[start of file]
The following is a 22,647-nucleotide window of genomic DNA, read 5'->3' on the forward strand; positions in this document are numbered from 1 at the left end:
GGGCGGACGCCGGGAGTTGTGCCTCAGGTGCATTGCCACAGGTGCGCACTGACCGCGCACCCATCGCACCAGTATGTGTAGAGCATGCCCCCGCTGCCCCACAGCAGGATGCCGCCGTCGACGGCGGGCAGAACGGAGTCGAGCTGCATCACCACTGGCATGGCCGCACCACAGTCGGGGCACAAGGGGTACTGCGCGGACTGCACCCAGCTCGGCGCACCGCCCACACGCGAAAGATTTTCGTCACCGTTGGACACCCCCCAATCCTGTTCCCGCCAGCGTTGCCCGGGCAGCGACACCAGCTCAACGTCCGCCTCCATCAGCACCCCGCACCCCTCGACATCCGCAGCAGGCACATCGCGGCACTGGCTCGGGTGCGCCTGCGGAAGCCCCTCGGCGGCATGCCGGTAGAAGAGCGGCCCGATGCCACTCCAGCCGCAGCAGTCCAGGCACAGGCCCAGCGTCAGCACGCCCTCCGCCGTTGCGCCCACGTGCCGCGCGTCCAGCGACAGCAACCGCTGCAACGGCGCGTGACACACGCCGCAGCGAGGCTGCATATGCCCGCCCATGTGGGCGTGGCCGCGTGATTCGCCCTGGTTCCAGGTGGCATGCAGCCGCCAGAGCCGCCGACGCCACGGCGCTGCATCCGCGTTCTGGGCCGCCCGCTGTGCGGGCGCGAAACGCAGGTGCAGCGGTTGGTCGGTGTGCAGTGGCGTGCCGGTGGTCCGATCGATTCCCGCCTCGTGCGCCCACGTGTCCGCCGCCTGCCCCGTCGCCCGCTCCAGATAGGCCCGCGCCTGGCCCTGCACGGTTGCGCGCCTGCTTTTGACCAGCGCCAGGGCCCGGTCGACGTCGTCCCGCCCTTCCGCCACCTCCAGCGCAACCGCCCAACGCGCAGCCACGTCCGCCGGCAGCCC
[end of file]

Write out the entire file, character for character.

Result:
The following is a 22,647-nucleotide window of genomic DNA, read 5'->3' on the forward strand; positions in this document are numbered from 1 at the left end:
GGGCGGACGCCGGGAGTTGTGCCTCAGGTGCATTGCCACAGGTGCGCACTGACCGCGCACCCATCGCACCAGTATGTGTAGAGCATGCCCCCGCTGCCCCACAGCAGGATGCCGCCGTCGACGGCGGGCAGAACGGAGTCGAGCTGCATCACCACTGGCATGGCCGCACCACAGTCGGGGCACAAGGGGTACTGCGCGGACTGCACCCAGCTCGGCGCACCGCCCACACGCGAAAGATTTTCGTCACCGTTGGACACCCCCCAATCCTGTTCCCGCCAGCGTTGCCCGGGCAGCGACACCAGCTCAACGTCCGCCTCCATCAGCACCCCGCACCCCTCGACATCCGCAGCAGGCACATCGCGGCACTGGCTCGGGTGCGCCTGCGGAAGCCCCTCGGCGGCATGCCGGTAGAAGAGCGGCCCGATGCCACTCCAGCCGCAGCAGTCCAGGCACAGGCCCAGCGTCAGCACGCCCTCCGCCGTTGCGCCCACGTGCCGCGCGTCCAGCGACAGCAACCGCTGCAACGGCGCGTGACACACGCCGCAGCGAGGCTGCATATGCCCGCCCATGTGGGCGTGGCCGCGTGATTCGCCCTGGTTCCAGGTGGCATGCAGCCGCCAGAGCCGCCGACGCCACGGCGCTGCATCCGCGTTCTGGGCCGCCCGCTGTGCGGGCGCGAAACGCAGGTGCAGCGGTTGGTCGGTGTGCAGTGGCGTGCCGGTGGTCCGATCGATTCCCGCCTCGTGCGCCCACGTGTCCGCCGCCTGCCCCGTCGCCCGCTCCAGATAGGCCCGCGCCTGGCCCTGCACGGTTGCGCGCCTGCTTTTGACCAGCGCCAGGGCCCGGTCGACGTCGTCCCGCCCTTCCGCCACCTCCAGCGCAACCGCCCAACGCGCAGCCACGTCCGCCGGCAGCCC